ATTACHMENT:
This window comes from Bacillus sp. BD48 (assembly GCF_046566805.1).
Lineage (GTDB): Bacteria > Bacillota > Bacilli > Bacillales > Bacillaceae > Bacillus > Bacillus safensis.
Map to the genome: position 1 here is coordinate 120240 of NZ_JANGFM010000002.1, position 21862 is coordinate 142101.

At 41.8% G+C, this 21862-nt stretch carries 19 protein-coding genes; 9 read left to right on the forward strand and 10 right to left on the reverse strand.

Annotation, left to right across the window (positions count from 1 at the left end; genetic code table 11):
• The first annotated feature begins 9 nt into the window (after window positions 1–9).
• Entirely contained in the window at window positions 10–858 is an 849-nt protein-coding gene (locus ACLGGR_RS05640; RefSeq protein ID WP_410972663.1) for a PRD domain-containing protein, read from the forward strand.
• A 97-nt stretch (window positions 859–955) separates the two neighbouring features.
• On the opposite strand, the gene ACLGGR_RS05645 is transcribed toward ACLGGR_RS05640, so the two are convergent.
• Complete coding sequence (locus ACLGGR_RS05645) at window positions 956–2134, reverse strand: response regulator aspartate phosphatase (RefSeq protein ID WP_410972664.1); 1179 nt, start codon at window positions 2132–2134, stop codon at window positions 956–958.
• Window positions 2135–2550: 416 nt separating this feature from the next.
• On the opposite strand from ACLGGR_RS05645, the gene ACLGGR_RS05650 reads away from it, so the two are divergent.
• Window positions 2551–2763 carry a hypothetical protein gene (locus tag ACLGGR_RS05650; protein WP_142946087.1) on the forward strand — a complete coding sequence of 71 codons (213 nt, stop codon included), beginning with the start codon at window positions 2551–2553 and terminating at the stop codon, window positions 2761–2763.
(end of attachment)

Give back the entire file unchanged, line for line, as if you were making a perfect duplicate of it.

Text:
This window comes from Bacillus sp. BD48 (assembly GCF_046566805.1).
Lineage (GTDB): Bacteria > Bacillota > Bacilli > Bacillales > Bacillaceae > Bacillus > Bacillus safensis.
Map to the genome: position 1 here is coordinate 120240 of NZ_JANGFM010000002.1, position 21862 is coordinate 142101.

At 41.8% G+C, this 21862-nt stretch carries 19 protein-coding genes; 9 read left to right on the forward strand and 10 right to left on the reverse strand.

Annotation, left to right across the window (positions count from 1 at the left end; genetic code table 11):
• The first annotated feature begins 9 nt into the window (after window positions 1–9).
• Entirely contained in the window at window positions 10–858 is an 849-nt protein-coding gene (locus ACLGGR_RS05640; RefSeq protein ID WP_410972663.1) for a PRD domain-containing protein, read from the forward strand.
• A 97-nt stretch (window positions 859–955) separates the two neighbouring features.
• On the opposite strand, the gene ACLGGR_RS05645 is transcribed toward ACLGGR_RS05640, so the two are convergent.
• Complete coding sequence (locus ACLGGR_RS05645) at window positions 956–2134, reverse strand: response regulator aspartate phosphatase (RefSeq protein ID WP_410972664.1); 1179 nt, start codon at window positions 2132–2134, stop codon at window positions 956–958.
• Window positions 2135–2550: 416 nt separating this feature from the next.
• On the opposite strand from ACLGGR_RS05645, the gene ACLGGR_RS05650 reads away from it, so the two are divergent.
• Window positions 2551–2763 carry a hypothetical protein gene (locus tag ACLGGR_RS05650; protein WP_142946087.1) on the forward strand — a complete coding sequence of 71 codons (213 nt, stop codon included), beginning with the start codon at window positions 2551–2553 and terminating at the stop codon, window positions 2761–2763.